10th April 2013
<Martin Lee Proposes Bottom-Line for HK Political Reform>
Martin Lee Chu-Ming, the Founding Chairman of the Democratic Party, proposes the “bottom-line” of Hong Kong’s political reform, saying he is willing to accept adapting the existing formulation process of the election committee for the 2017 Chief Executive election, in order to ensure the chances of pan-democrats being able to run for the CE election. He also pointed out that if the China government shows sincerity, they are willing to have a negotiation.
As the pan-democrats are preparing for Occupy Central and discussing a true democratic election that matches the international standard, Martin Lee Chu-Ming, the Founding Chairman of the Democratic Party, revealed his “bottom-line” proposal.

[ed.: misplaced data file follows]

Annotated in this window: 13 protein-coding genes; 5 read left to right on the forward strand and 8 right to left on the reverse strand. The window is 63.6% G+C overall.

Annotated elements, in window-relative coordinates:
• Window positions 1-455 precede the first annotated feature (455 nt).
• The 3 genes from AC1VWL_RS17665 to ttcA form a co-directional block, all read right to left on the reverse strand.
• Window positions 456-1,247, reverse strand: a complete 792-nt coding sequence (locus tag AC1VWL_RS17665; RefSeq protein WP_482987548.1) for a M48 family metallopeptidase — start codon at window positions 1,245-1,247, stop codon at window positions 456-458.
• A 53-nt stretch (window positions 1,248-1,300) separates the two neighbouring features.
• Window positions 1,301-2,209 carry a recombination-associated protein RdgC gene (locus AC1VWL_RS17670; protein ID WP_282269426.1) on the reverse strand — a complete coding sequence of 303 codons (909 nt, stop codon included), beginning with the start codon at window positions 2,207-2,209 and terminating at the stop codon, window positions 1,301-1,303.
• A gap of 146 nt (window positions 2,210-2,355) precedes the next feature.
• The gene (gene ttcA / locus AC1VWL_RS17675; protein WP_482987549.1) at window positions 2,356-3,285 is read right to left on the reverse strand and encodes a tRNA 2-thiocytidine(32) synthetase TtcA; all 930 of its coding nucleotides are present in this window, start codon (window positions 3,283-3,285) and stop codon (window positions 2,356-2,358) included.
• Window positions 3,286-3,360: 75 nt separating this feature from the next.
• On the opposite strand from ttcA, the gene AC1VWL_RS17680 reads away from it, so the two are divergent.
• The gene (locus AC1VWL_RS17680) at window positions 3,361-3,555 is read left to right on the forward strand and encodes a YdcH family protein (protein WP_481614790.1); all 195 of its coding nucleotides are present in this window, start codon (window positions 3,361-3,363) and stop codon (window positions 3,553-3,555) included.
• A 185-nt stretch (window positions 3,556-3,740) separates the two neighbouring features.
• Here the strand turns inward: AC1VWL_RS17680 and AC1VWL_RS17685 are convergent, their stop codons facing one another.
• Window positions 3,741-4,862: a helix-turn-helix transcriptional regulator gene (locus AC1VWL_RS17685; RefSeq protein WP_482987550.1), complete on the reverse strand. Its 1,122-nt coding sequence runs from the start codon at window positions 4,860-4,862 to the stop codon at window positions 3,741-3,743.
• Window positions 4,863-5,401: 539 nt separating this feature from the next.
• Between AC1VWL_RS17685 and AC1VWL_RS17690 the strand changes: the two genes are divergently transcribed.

He said that given Qiao Xiaoyang said the nomination process and the number of candidates can be discussed, he’d proposed to have a nomination committee of 1,200 people (NOTE: same number of members as the existing committee), and each committee member will have one vote to select the nominees. A plurality-at-large system cannot be adapted to avoid the possibility of China government favoured candidate to have preponderant votes in the nomination process.
Commenting on the number of Chief Executive candidates running for election, Lee said there has to be at least 5 candidates. He estimated that in the past two Chief Executive elections (NOTE: note by universal suffrage, but elected by a group of around 600 and 1,200 Chinese selected committee members respectively in the past two elections), the pan-democrat candidates received over a hundred votes, with 5 spaces, at least one pan democrat can run for office.
Le added that if the China government is willing to discuss this “bottom line” proposal, the pan-democrats and the China government will be able to negotiate.
He emphasised that even if this “bottom line” is met, the Chief Executive election in Hong Kong is yet to be fair and representative election. In the long run, the public will have to fight for having a universal suffrage on electing the nomination committee.